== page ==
A New Take On an Old Classic

 
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The motivation behind this world première from St Petersburg Ballet Theatre – championed by Irina Kolesnikova, the troupe’s prima ballerina – is an admirable one. “Her Name Was Carmen was devised in support of international aid organisation Oxfam and their Stand As One campaign,” the dancer told Auditorium in a recent Q&A. “After visiting refugee camps in the Balkans with Oxfam [earlier this year] and talking to the refugees, I realised the absolute necessity of doing something to help them and tell their story.” Unfortunately, an admirable motive is not enough to redeem the ballet, which is puzzling in set-up and sloppily performed – a swing and a miss in both intent and execution.

The work is billed as ‘a new take on an old classic’: Bizet’s Carmen, a tale of passion and jealousy. In SPBT’s update, the action takes place in a modern-day European refugee camp rather than nineteenth-century Seville, and Carmen is not a capricious Romani temptress but a rich Spanish girl on the run from the mob boss who murdered her family. Certain elements of the famous opera are detectable in this version, including the score and tragic ending, but the connection is a weak one – why the company insisted on nailing its colours to this particular mast is a question that hangs over the whole production.

Had they opted for a new story, they could have shaken off the many incompatible aspects of the source material – including its messy love triangle – and presented a narrative that actually achieves the production’s purported purpose: highlighting the plight of refugees in the ongoing European migrant crisis. As it stands, it’s Carmen (played by Kolesnikova) the ballet is most concerned with – a character who, it bears emphasising, is not a refugee but merely pretending to be one in order to hide from the villainous Garcia (Yuri Kovalev).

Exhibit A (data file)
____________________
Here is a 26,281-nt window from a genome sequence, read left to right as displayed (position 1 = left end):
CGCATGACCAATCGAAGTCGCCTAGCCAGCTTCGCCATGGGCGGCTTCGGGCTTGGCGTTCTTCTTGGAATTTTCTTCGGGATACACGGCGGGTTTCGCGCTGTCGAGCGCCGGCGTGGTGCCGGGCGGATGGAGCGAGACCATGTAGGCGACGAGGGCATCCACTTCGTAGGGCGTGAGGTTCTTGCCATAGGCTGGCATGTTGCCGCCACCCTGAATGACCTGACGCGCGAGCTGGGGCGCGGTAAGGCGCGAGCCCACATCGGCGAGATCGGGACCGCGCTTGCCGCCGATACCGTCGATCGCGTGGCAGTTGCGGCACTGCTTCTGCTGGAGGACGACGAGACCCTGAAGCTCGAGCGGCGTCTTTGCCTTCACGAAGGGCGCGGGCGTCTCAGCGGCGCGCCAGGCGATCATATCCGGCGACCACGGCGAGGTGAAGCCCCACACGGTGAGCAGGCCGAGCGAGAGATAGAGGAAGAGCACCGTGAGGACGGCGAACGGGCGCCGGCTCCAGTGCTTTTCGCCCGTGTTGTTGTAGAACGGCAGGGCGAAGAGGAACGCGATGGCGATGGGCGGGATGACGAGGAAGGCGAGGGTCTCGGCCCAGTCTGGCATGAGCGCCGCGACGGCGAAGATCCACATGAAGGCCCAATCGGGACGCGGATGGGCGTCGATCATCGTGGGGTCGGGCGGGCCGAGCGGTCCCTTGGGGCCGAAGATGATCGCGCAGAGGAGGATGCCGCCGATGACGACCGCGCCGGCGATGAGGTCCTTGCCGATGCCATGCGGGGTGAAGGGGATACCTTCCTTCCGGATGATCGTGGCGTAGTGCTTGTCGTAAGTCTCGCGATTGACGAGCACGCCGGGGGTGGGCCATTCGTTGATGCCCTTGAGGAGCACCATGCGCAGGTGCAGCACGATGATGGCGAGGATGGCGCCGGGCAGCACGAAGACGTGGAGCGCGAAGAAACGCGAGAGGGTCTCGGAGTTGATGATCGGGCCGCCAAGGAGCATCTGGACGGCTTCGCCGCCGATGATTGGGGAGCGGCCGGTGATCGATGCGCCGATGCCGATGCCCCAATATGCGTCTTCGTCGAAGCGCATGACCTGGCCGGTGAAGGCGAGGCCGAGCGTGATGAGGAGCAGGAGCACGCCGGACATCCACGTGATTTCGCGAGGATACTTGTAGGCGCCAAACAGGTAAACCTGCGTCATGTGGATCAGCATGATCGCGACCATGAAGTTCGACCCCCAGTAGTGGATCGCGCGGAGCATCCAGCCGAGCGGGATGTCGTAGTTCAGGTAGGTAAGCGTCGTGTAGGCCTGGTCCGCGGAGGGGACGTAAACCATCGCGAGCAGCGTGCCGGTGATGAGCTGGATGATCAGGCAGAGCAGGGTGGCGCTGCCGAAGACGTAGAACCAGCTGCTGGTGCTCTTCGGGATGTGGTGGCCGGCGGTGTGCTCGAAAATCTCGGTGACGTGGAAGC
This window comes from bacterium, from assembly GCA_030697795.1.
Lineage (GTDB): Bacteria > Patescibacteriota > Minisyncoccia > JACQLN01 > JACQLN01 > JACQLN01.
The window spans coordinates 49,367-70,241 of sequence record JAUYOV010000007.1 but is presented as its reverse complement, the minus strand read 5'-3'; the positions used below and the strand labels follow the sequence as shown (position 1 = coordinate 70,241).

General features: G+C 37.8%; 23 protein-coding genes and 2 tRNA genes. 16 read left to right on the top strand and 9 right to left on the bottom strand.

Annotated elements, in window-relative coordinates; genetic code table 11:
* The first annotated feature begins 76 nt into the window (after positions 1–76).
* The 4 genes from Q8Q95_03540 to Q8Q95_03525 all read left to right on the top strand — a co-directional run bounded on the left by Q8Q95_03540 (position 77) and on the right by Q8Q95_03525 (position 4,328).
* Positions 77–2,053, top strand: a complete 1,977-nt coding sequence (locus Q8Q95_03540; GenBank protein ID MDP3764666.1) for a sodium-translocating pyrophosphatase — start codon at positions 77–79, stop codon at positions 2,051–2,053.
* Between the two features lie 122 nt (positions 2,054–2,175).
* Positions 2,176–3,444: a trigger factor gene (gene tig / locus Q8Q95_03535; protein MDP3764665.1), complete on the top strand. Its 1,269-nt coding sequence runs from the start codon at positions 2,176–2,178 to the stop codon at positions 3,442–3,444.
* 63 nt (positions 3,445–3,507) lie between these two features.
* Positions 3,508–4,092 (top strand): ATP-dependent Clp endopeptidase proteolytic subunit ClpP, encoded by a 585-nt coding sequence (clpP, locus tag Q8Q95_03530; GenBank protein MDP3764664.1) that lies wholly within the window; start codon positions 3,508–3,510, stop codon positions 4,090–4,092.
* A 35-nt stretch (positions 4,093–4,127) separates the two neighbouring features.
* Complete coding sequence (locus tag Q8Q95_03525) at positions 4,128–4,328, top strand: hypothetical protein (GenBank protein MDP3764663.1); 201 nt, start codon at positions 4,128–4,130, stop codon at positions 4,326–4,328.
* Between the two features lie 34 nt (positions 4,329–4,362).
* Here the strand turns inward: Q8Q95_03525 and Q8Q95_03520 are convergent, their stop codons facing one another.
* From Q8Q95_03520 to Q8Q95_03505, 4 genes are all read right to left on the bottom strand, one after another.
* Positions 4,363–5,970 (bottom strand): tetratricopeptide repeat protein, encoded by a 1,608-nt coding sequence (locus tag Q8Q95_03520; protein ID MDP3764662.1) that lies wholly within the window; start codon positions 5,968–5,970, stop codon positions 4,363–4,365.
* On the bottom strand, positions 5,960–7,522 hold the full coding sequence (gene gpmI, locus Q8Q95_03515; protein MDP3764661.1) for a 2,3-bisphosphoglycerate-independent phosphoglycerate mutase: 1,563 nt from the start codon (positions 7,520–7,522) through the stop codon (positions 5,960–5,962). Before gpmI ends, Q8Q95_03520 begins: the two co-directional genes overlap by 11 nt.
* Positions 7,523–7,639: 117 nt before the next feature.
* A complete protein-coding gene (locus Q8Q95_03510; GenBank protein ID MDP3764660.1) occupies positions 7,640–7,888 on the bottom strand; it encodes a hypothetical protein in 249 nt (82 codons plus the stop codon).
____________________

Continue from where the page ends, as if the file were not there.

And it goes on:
Carmen’s experience of the camp she hides in, her dawning humility and re-evaluation of self upon witnessing the struggles of those less fortunate than her, is the show’s primary focus. Meanwhile, not a single one of the ballet’s 40 or so refugee characters is given a name, let alone a backstory. Instead, they’re all shoehorned in as faceless backdrops to Carmen’s story – props that serve to highlight her compassion, bear witness to her budding romance with camp guard Jose (Dmitri Akulinin), and aid her journey of self-discovery. The tone-deafness is compounded by showy displays of benevolence: angelic volunteer aid workers caressing the faces of the destitute, Carmen cheerily kicking off an impromptu ballgame among the camp’s inhabitants, as if to say “Why so glum? There’s tons of fun to be had around here!” These misguided scenes indulge the worst of the ‘white saviour’ trope and are boring to boot – random, repetitive divertissements that account for a solid half of the 90-minute piece.

Indeed, in terms of choreography (Olga Kostel) and performance, the show comes up distinctly lacking. Dull sequences abound, marked by clunky leaps and poor timing from the corps. Kolesnikova demonstrates some lovely pointework, particularly in her slinky first-act solo, but her showing is a cautious one; there’s little of the danger or spice we’ve come to associate with Carmen (again, prompting the question of why SPTB has bothered to tie it in). Even her tango-inspired showdown with Garcia – the liveliest scene of the night – is a tame affair, all neat extensions and careful lifts. It’s a decent but not dazzling performance – a shame, given the rapturous reviews the ballerina has garnered in roles like Odette/Odile.

On the plus side, there are some fine set designs (Vladimir Firer for set and costumes and Evgeny Gasburg for lighting) – including vivid strip lighting and sections of chain-link fence that double up as ballet barres – and it’s worth noting that the show is actively fundraising for the refugee crisis (£1 of every ticket goes to Oxfam’s Refugee Crisis Appeal). Still, the good intentions behind Her Name Was Carmen are not enough to breathe life into its paper-thin characterisations and questionable set-up. SPBT’s strong suit (and standard MO) is classical rep – the company would do well to keep its focus on that.

 

Sara Veale

 

photos | ©King Will